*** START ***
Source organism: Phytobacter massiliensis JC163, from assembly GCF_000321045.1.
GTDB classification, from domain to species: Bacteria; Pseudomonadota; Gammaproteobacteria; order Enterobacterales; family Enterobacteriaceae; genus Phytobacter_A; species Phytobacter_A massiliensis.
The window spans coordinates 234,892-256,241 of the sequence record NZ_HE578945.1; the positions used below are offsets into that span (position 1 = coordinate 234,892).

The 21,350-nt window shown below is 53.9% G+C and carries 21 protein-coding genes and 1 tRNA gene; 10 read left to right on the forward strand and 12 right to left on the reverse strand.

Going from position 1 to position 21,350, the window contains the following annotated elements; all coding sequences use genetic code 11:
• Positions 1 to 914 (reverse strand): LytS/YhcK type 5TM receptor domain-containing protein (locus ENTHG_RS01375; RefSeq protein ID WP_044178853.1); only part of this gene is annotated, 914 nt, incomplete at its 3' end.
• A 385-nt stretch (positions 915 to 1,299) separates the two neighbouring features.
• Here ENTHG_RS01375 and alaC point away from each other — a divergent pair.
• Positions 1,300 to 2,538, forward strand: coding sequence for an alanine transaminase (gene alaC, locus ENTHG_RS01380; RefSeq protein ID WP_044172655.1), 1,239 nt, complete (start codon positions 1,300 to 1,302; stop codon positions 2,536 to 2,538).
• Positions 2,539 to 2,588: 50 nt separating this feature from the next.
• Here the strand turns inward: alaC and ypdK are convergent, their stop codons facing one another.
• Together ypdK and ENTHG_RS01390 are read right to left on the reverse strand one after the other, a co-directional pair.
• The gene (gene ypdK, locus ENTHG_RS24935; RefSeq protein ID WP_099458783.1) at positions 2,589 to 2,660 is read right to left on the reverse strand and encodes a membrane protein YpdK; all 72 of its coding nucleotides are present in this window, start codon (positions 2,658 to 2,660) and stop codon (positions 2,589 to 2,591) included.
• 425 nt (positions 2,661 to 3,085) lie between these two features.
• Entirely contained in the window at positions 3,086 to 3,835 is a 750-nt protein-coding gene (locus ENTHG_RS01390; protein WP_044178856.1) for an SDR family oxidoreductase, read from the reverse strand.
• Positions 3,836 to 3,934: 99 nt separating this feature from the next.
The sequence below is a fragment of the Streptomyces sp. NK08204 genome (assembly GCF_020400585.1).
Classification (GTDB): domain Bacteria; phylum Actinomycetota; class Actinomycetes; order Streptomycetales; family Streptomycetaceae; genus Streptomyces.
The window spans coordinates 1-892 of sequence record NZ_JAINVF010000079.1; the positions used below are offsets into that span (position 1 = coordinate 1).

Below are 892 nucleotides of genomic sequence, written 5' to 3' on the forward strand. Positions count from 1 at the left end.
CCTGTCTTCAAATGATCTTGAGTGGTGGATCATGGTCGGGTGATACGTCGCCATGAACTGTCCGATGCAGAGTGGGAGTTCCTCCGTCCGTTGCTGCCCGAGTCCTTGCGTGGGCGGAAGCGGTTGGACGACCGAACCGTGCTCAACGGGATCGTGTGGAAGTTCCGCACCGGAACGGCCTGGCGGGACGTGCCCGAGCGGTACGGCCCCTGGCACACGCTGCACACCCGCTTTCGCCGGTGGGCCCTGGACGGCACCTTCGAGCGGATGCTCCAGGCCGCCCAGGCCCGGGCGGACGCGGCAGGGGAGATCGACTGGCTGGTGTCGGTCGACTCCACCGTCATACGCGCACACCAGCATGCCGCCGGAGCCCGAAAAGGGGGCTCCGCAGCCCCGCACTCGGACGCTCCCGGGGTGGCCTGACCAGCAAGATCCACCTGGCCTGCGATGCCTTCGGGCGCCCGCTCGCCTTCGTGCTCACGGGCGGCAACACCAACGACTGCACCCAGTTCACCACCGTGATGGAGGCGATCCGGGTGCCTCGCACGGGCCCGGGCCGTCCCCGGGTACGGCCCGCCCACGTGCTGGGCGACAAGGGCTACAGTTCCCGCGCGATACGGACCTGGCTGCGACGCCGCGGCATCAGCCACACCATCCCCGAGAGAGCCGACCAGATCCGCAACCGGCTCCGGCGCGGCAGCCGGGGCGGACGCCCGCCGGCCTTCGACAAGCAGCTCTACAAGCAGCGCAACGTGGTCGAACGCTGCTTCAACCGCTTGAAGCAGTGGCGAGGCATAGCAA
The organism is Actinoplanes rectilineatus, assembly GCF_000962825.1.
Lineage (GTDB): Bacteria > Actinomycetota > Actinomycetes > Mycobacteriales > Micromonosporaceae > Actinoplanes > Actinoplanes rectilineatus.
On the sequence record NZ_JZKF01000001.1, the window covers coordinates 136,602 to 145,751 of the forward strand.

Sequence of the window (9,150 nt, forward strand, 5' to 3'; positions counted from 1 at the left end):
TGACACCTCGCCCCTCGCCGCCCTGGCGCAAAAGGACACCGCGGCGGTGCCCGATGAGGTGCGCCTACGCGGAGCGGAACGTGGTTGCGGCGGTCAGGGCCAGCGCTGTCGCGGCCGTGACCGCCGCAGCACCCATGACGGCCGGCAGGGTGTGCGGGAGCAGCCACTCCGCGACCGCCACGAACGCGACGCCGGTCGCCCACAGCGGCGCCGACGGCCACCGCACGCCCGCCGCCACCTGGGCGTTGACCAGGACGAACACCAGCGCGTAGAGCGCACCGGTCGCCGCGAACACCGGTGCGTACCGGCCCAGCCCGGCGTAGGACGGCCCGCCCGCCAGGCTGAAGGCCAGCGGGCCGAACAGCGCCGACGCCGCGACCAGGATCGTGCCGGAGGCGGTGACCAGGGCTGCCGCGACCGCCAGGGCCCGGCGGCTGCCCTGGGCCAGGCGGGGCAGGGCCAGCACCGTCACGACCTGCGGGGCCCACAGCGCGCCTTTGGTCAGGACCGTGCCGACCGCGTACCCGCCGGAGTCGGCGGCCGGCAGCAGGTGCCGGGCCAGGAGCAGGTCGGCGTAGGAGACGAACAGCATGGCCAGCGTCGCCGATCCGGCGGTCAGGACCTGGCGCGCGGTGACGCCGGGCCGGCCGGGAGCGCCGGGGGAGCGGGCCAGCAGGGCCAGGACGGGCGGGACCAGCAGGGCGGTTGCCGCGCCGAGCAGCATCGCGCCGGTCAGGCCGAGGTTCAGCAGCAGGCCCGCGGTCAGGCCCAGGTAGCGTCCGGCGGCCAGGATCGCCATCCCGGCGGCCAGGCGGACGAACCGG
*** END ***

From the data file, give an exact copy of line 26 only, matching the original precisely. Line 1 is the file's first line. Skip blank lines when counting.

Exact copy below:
TGACACCTCGCCCCTCGCCGCCCTGGCGCAAAAGGACACCGCGGCGGTGCCCGATGAGGTGCGCCTACGCGGAGCGGAACGTGGTTGCGGCGGTCAGGGCCAGCGCTGTCGCGGCCGTGACCGCCGCAGCACCCATGACGGCCGGCAGGGTGTGCGGGAGCAGCCACTCCGCGACCGCCACGAACGCGACGCCGGTCGCCCACAGCGGCGCCGACGGCCACCGCACGCCCGCCGCCACCTGGGCGTTGACCAGGACGAACACCAGCGCGTAGAGCGCACCGGTCGCCGCGAACACCGGTGCGTACCGGCCCAGCCCGGCGTAGGACGGCCCGCCCGCCAGGCTGAAGGCCAGCGGGCCGAACAGCGCCGACGCCGCGACCAGGATCGTGCCGGAGGCGGTGACCAGGGCTGCCGCGACCGCCAGGGCCCGGCGGCTGCCCTGGGCCAGGCGGGGCAGGGCCAGCACCGTCACGACCTGCGGGGCCCACAGCGCGCCTTTGGTCAGGACCGTGCCGACCGCGTACCCGCCGGAGTCGGCGGCCGGCAGCAGGTGCCGGGCCAGGAGCAGGTCGGCGTAGGAGACGAACAGCATGGCCAGCGTCGCCGATCCGGCGGTCAGGACCTGGCGCGCGGTGACGCCGGGCCGGCCGGGAGCGCCGGGGGAGCGGGCCAGCAGGGCCAGGACGGGCGGGACCAGCAGGGCGGTTGCCGCGCCGAGCAGCATCGCGCCGGTCAGGCCGAGGTTCAGCAGCAGGCCCGCGGTCAGGCCCAGGTAGCGTCCGGCGGCCAGGATCGCCATCCCGGCGGCCAGGCGGACGAACCGG